This week’s bunch of B-Siders share a common characteristic that is uncommon amongst most: they are all left-handed. While it is an interesting common characteristic, what should be more interesting to fantasy baseball gamers is that each of these three individuals will also likely share another characteristic: they will likely attract little or no interest come fantasy drafts for the 2010 season. In looking at the ADP of these three players on Mock Draft Central, not one is among the top 400 players listed. While it’s early in the off-season, the lack of interest to date indicates that the three players listed below are likely to come at quite a cheap price.
John Bowker, 1B/LF/RF, San Francisco Giants
John Bowker is a hitter who has not had much fanfare coming up in the Giants system, and has at best been viewed as a fringe top-10 prospect in the organization. Bowker appears to have successfully navigated his way through the minors and should receive an opportunity to play regularly for the Giants this season.
Bowker has a career triple slash line of .301/.369/.489 in 2,081 minor league ABs. He really began illustrating some offensive prowess in 2007 at the Double-A level as a member of the Connecticut Defenders, whose home ballpark, Dodd Stadium, is one that is quite favorable for pitchers. In spite of playing half his games in a pitcher’s park, Bowker was able to slug 22 HRs in 522 ABs while posting a triple slash line of .307/.363/.523. His walk to strikeout rate that year was 41:103, which was not spectacular, but at the least demonstrated he was willing to occasionally take a walk and that he was relatively good at making contact.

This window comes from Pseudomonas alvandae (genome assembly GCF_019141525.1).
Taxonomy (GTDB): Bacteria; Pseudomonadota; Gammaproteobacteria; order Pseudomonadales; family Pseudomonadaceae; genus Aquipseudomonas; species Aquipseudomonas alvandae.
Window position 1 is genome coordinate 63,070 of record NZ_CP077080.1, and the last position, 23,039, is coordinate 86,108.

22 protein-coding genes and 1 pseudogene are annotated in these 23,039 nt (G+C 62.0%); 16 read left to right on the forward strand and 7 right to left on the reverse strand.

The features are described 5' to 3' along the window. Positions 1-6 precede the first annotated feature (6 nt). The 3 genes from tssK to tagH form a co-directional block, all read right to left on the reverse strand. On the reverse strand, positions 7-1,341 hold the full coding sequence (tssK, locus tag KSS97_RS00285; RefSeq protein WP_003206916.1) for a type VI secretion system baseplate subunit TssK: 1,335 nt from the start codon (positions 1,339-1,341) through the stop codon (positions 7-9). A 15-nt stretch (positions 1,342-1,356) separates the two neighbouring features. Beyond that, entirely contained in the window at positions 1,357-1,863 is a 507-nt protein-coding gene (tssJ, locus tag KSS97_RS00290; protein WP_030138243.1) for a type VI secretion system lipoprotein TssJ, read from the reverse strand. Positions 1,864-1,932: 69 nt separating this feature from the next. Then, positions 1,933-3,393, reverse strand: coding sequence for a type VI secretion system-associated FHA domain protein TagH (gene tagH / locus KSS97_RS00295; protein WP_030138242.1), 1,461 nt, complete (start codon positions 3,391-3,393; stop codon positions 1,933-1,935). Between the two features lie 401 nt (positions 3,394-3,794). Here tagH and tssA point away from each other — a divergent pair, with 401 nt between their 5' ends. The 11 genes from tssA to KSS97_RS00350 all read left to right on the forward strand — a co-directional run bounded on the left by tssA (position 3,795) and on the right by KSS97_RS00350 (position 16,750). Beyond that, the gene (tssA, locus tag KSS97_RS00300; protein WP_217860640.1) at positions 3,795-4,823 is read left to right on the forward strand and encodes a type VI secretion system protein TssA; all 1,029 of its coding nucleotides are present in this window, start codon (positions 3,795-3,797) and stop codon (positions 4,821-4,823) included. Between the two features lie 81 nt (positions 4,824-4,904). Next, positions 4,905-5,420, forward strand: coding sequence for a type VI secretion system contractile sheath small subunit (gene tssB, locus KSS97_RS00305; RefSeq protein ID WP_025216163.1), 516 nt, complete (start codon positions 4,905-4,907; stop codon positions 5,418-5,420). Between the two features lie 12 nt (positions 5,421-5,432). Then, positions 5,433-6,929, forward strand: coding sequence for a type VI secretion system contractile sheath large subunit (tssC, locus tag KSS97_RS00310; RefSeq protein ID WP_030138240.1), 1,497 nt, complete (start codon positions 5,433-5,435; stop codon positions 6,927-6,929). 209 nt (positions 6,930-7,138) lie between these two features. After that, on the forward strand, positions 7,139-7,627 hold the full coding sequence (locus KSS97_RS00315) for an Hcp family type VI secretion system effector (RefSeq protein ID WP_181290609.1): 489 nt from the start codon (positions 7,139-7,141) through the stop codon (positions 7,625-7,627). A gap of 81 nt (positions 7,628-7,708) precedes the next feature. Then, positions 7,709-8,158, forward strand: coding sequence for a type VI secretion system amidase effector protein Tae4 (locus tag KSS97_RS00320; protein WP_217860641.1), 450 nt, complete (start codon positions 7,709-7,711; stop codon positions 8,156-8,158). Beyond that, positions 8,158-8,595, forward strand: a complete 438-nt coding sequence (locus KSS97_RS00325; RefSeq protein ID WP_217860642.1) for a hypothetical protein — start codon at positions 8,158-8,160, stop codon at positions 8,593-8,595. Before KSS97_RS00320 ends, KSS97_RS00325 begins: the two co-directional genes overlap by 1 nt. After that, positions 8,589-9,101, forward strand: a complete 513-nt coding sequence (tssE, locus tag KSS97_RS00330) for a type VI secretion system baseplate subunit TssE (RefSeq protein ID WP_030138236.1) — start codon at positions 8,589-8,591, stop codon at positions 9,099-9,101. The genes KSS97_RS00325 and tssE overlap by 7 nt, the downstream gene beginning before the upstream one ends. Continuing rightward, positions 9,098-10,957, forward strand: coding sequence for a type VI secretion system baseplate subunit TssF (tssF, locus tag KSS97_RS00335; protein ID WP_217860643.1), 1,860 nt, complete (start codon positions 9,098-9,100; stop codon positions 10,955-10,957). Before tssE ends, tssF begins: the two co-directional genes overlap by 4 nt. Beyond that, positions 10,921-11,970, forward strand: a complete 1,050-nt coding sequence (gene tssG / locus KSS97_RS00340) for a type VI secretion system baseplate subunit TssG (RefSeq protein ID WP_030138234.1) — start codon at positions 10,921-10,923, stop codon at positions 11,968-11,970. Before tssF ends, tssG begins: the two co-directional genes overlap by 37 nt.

In 2008, Bowker spent his time between Triple-A and the Majors. His numbers were nothing spectacular, but offered some hope for future growth. Bowker received 326 at bats for the Giants that season. In those 326 ABs, he was able to slug 10 HRs, with a triple slash line of .255/.300/.408 while posting a slightly discouraging 19:74 walk to strikeout rate.
2009 saw Bowker spend much of the season in Triple-A playing for the Fresno Grizzlies while also receiving 67 at bats for the Giants. Bowker received 366 ABs in Triple-A, slugging 21 HRs as well as another 25 extra base hits, posting a triple slash line of .342/.451/.596, good for an OPS of 1.047. Perhaps more impressive than the preceding stats for Bowker was his improved patience: he posted a walk-to-strikeout rate of 74:64. Bowker’s 67 ABs for the Giants were certainly not as impressive, but given the sporadic playing time and the small sample size, there is certainly reason for optimism going into the 2010 season.